Real World: Halloween
But one could also be forgiven for expecting something other than the cinematic equivalent of an egging or toilet papering. Unfortunately, this eighth (well, technically the seventh) entry in the Michael Meyers mythos runs more along the lines of the ol’ flaming bag of dog poop left on the front porch.
The surprise here is that Halloween: Resurrection even made it past the screenplay stage, let alone got made. Sounding for all the world as if it were written as some high-schooler’s fan fiction, the script for this ponderous exercise is easily the shoddiest work that I’ve seen translated to screen since Urban Legends: Final Cut (which reminds me—a good rule of thumb is to avoid any film that utilizes a colon in the title).
After a by-the-numbers prologue set in a mental hospital (stocked with characters that only exist to reiterate what has happened in the previous entries before getting killed), the action switches back to the venerable psycho’s ol’ slayground, Haddenfield. It’s Halloween eve, and the blade bait is being lined up as a reality television show locks down a handful of college students in the old Meyers house, with video cams supposedly documenting their every move. Of course, the writers (yeah, there were two of them) felt the need for these characters to natter on about what has already been rehashed to death in the first part of the flick, before indulging in the gratuitous Blair Witch Project shaky-cam audience abuse.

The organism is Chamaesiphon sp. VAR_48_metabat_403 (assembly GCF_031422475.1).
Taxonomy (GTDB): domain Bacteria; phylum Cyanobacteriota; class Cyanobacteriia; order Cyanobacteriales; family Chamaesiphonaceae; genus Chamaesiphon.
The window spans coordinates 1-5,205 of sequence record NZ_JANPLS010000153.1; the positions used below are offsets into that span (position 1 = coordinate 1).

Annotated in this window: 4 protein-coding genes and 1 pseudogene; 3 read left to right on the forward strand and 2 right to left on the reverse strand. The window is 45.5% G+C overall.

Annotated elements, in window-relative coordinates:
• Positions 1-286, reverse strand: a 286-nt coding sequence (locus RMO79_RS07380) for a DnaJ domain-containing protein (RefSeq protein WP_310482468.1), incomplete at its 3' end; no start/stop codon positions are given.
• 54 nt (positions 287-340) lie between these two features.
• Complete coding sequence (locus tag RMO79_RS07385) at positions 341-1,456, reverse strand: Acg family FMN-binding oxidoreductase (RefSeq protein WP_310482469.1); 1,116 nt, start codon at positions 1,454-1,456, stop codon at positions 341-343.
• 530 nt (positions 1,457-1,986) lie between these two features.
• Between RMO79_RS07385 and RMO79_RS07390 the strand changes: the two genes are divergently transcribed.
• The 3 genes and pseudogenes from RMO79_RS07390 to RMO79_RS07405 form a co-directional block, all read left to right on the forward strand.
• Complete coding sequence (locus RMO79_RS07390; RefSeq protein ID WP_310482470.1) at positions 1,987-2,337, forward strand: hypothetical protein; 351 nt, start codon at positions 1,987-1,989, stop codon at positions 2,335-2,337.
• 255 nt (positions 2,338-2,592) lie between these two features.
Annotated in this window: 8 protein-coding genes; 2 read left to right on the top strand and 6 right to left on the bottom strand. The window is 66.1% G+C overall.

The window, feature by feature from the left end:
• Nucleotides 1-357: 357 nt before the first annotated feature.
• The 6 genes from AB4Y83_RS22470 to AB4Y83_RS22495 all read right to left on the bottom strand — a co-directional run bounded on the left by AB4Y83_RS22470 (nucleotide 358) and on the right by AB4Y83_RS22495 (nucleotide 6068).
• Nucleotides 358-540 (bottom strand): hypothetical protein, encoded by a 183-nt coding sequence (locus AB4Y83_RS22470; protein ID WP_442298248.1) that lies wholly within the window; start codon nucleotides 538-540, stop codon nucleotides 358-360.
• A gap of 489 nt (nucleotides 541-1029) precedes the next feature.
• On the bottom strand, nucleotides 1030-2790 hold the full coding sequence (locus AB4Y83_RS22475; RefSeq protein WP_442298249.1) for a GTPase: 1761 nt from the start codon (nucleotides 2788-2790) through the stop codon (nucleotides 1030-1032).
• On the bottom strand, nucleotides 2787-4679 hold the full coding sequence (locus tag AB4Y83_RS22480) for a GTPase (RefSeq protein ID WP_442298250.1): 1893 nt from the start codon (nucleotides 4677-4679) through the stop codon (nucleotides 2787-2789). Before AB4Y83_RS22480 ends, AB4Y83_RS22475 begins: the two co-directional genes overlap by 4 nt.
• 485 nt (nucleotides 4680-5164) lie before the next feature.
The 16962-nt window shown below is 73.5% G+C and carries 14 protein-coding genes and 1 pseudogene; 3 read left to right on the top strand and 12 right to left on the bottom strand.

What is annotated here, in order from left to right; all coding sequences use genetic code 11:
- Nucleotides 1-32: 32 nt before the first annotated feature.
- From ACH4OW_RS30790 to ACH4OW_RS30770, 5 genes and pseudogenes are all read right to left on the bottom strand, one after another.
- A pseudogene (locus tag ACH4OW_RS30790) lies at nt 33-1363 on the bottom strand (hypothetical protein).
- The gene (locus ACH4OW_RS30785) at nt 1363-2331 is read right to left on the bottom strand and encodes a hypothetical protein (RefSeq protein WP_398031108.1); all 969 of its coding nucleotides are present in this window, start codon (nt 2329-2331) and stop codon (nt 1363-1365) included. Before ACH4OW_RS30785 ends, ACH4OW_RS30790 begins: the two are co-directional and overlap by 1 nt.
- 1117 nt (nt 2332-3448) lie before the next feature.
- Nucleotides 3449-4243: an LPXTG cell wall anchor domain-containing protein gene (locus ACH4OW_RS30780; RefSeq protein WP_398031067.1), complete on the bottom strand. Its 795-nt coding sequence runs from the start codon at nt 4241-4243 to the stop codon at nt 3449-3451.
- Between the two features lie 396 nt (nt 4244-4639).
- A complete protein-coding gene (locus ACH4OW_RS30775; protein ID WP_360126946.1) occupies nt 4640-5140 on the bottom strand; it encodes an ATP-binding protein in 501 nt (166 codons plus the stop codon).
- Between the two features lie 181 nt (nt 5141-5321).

Everything about this inept mess reeks, although some unintended humor can be found by a creative, easily self-amused viewer (and for the truly morbid with an appreciation for irony, there’s always the sight of Jamie Lee Curtis, looking truly wretched as if she realizes that the series that brought her debut to the big screen may well also take her hand and lead her out of the theater). There really is nothing to see here, folks. Just move along, please.